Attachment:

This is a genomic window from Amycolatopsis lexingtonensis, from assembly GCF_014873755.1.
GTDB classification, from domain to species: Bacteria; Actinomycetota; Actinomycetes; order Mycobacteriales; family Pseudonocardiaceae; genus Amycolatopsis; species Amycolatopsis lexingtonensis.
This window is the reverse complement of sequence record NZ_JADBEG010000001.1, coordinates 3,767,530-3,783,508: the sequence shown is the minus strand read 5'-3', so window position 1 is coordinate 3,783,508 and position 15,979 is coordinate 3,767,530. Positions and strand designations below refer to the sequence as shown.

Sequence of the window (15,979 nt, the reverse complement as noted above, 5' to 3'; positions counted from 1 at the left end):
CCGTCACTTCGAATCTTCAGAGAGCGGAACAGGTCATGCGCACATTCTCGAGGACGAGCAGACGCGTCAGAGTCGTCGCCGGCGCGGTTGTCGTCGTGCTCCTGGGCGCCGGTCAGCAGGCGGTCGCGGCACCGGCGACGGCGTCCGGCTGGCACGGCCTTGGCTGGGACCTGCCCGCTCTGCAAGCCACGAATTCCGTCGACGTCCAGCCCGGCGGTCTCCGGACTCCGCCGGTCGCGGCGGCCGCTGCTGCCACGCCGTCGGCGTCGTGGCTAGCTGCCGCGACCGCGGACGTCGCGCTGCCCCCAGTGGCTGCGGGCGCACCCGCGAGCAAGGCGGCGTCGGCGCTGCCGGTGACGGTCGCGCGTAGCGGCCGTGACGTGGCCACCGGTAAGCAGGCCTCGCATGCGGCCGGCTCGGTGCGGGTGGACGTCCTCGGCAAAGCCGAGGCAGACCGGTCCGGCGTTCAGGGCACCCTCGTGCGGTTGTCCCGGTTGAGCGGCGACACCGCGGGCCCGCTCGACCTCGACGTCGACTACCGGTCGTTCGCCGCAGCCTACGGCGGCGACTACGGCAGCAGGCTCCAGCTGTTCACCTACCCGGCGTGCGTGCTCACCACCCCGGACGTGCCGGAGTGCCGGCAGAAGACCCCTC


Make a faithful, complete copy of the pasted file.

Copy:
This is a genomic window from Amycolatopsis lexingtonensis, from assembly GCF_014873755.1.
GTDB classification, from domain to species: Bacteria; Actinomycetota; Actinomycetes; order Mycobacteriales; family Pseudonocardiaceae; genus Amycolatopsis; species Amycolatopsis lexingtonensis.
This window is the reverse complement of sequence record NZ_JADBEG010000001.1, coordinates 3,767,530-3,783,508: the sequence shown is the minus strand read 5'-3', so window position 1 is coordinate 3,783,508 and position 15,979 is coordinate 3,767,530. Positions and strand designations below refer to the sequence as shown.

Sequence of the window (15,979 nt, the reverse complement as noted above, 5' to 3'; positions counted from 1 at the left end):
CCGTCACTTCGAATCTTCAGAGAGCGGAACAGGTCATGCGCACATTCTCGAGGACGAGCAGACGCGTCAGAGTCGTCGCCGGCGCGGTTGTCGTCGTGCTCCTGGGCGCCGGTCAGCAGGCGGTCGCGGCACCGGCGACGGCGTCCGGCTGGCACGGCCTTGGCTGGGACCTGCCCGCTCTGCAAGCCACGAATTCCGTCGACGTCCAGCCCGGCGGTCTCCGGACTCCGCCGGTCGCGGCGGCCGCTGCTGCCACGCCGTCGGCGTCGTGGCTAGCTGCCGCGACCGCGGACGTCGCGCTGCCCCCAGTGGCTGCGGGCGCACCCGCGAGCAAGGCGGCGTCGGCGCTGCCGGTGACGGTCGCGCGTAGCGGCCGTGACGTGGCCACCGGTAAGCAGGCCTCGCATGCGGCCGGCTCGGTGCGGGTGGACGTCCTCGGCAAAGCCGAGGCAGACCGGTCCGGCGTTCAGGGCACCCTCGTGCGGTTGTCCCGGTTGAGCGGCGACACCGCGGGCCCGCTCGACCTCGACGTCGACTACCGGTCGTTCGCCGCAGCCTACGGCGGCGACTACGGCAGCAGGCTCCAGCTGTTCACCTACCCGGCGTGCGTGCTCACCACCCCGGACGTGCCGGAGTGCCGGCAGAAGACCCCTC